By Kelly Colas, Georgetown University
“How about a walk today?” I asked Mr T each morning I arrived at the hospital, visiting him on my morning rounds. Mr T. grinned back at me from the edge of his bed beneath his bright red veteran’s baseball cap, a sharp contrast to the dull monotone hospital gown. “Oh you betcha, doc,” he smiled. Our daily stroll entailed walking up and down two windowless hallways on the floor, usually totaling three minutes before we ran out of space to walk. “I guess we’re all out of options,” Mr T sighed as we turned back to his room each day.
Every day, Mr T and I had the same daily exchange, but due to Mr T’s advanced Alzheimer’s, he had no recollection of our conversation on the previous day. Mr T had been a patient on our service for over a month, although he had no medically active issues other than his dementia. His niece brought him to the emergency department after his behavior had become unmanageable at home, with occasional angry outbursts and frequent wanderings.
Mr T’s statement “I guess we’re all out of options” applied to more than our hallway stroll; it served as a poignant description of most of his hospitalization. Like many other elderly individuals in the hospital, Mr T was in limbo, stuck in an indefinite holding pattern until a spot opened up for him at a nursing home or memory care center. Space in these institutions during the time of COVID had become increasingly limited with strict criteria for acceptance. Case managers reminded us daily in our multi-disciplinary rounds that each word in our notes for these patients mattered; use of a term like “agitation” or “aggression” might permanently disqualify a patient as a candidate for placement options.
Mr T was repeatedly denied from local nursing homes in the area; we were repeatedly told that he did “not meet criteria” or they were no longer accepting new residents. Yet the hospital was also not an appropriate placement option for Mr T. He was an active elderly gentleman, a former marine, accustomed to walking three to four miles a day around his neighborhood. He was labeled as an “elopement risk” by staff, as he frequently became confused as to where he was and decided he wanted to take a walk. He was assigned a 24-hour sitter to ensure he did not wander from his room and risk accidentally injuring himself or others. Thus, his days in the hospital were primarily filled with waiting between meals and embarking on a handful of three-minute hallway walks.
COVID, Connection, and Hospital Medicine
As an internal medicine intern, I have witnessed first hand over the last several months the devastating physical and emotional impact of COVID on patients and their families, in particular the virus’ cruel affinity for elderly individuals. I selfishly breathed a sigh of relief this past month when I was assigned to a non-COVID ward in the hospital, feeling that perhaps the non-COVID wards would provide a brief reprieve from witnessing the daily tragedies of COVID. Yet I quickly began to learn through the stories of individuals like Mr T that equally powerful, though perhaps less visible, effects exist for patients without the disease, particularly those with chronic conditions like dementia.
Each day, Mr T’s niece Claire would call to ask about him; calling was her only vehicle of communication given the hospital’s strict no visitor policy during COVID times. Claire called daily to try to speak to her uncle but was rarely able to make contact. Each day that I spoke with Claire, she agonized over placement options. She was struck with panic at the thought of her uncle living in several of the local long-term care facilities, given rampant COVID outbreaks and reading abysmal reviews of their care.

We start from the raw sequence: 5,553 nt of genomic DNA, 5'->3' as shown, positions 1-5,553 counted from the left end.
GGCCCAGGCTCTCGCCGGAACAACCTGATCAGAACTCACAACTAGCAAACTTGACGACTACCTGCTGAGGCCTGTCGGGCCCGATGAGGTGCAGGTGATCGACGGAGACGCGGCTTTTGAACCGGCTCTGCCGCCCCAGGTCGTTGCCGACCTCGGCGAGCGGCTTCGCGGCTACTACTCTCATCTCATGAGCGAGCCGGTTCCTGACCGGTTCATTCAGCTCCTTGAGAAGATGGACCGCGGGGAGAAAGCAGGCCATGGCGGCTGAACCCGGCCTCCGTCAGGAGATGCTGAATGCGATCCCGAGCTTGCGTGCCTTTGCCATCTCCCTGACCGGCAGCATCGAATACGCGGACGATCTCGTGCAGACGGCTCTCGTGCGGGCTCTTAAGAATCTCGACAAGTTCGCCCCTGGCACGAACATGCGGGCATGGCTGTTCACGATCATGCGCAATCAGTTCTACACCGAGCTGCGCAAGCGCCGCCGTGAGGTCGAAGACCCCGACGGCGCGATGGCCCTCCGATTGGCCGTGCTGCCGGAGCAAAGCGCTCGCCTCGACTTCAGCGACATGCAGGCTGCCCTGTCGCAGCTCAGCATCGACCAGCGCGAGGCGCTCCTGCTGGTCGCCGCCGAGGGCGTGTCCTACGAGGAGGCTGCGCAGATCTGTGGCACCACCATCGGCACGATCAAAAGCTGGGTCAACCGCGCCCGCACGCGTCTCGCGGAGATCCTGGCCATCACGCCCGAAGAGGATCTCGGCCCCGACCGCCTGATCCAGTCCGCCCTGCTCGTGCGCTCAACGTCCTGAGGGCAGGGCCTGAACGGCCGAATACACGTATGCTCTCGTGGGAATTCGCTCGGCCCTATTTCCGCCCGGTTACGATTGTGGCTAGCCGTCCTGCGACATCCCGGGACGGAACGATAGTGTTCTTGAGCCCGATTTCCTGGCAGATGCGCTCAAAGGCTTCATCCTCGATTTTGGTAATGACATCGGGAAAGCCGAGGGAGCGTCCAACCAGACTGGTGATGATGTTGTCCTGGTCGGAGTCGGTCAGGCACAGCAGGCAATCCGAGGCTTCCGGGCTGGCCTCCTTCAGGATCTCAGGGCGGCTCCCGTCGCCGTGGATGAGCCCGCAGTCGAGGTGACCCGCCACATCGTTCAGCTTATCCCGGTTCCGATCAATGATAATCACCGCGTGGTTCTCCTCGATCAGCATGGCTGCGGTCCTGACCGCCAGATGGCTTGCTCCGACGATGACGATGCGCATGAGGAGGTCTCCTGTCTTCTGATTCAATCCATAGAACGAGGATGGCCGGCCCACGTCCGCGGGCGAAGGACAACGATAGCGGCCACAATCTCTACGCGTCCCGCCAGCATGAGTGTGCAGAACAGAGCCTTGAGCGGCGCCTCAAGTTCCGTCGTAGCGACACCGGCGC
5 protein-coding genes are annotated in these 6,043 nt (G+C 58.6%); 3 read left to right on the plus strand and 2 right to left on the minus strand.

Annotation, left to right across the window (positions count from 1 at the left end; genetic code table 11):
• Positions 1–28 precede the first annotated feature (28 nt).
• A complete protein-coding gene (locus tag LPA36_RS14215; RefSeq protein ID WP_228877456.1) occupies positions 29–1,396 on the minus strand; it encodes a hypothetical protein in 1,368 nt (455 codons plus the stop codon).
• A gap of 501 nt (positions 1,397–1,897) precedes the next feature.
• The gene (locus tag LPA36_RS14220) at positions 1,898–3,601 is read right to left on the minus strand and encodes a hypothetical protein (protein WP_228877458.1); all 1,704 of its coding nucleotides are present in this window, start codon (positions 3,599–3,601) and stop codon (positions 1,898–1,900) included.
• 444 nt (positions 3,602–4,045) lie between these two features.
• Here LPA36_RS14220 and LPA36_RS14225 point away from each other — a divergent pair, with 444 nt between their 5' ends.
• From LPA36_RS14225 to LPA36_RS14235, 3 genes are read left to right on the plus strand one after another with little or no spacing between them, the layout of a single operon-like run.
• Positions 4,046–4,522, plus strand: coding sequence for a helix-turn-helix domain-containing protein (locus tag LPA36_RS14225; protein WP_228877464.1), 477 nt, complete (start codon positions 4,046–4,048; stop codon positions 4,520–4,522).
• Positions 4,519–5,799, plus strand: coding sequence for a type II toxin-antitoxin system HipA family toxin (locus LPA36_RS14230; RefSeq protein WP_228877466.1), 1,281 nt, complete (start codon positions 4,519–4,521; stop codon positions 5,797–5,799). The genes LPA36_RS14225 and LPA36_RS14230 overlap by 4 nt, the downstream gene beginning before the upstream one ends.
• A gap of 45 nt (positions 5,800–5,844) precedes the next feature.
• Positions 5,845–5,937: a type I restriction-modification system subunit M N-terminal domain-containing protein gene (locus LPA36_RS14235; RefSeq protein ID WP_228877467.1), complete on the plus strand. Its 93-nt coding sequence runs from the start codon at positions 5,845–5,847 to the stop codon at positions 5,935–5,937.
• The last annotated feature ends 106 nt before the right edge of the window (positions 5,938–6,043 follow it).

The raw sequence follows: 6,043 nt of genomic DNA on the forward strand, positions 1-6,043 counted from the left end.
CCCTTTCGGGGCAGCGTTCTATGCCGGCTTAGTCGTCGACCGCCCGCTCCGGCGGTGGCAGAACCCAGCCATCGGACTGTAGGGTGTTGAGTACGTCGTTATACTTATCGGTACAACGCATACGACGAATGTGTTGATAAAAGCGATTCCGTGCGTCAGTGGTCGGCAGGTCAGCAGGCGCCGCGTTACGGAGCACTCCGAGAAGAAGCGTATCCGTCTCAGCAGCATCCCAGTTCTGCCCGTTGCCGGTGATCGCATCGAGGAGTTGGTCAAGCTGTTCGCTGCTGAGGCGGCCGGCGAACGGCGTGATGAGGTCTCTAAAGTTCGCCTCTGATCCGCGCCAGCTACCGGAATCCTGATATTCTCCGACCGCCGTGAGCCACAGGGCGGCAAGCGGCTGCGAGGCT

The Hospital as a Zone of Liminality
Discharge planning and issues of placement have always existed as an inevitable component of hospital care. Yet during the time of COVID, such issues have been magnified, as policies of nursing homes, independent living communities, and memory care units for accepting residents tighten, including accepting patients who are returning residents.
The paucity of options for elderly patients like Mr T creates a unique predicament for these patients and their families. In the COVID world of medicine, the hospital becomes a zone of liminality; it does not function as a place of healing or improvement for a medical condition, nor does it serve as the final destination. Rather, it has become a layover for many elderly patients who are unsafe to live at home but fail to meet the increasingly stringent standards of care facilities. Limited placement options, restricted visitor policies, logistic difficulties of technologic communication, medical personnel not inadequately trained for this type of care culminate in a disconnect in which elderly patients exist in an institution inappropriately designed to cater to their needs.
Social Isolation and Health Care Institutions in the time of COVID
Patients with any form of cognitive impairment, including dementia, have limited ability to advocate for themselves and their health care needs. As we move forward in the COVID pandemic, it is critical to keep these patients in mind with designing hospital policy and services, reimagining new options and services expanded to meet the needs of patients like Mr T. As researchers, health care providers, and family members, we must advocate for keeping these individuals visible to the greater health care system.
Kelly Colas is a physician-anthropologist currently completing my residency training in Internal Medicine at Georgetown University.
This is the twelfth post in The Age of COVID-19 series, co-edited by Celeste Pang, Cristina Douglas, Janelle Taylor and Narelle Warren. Please send your contribution to Narelle.Warren@monash.edu
All contributions will also be published on Somatosphere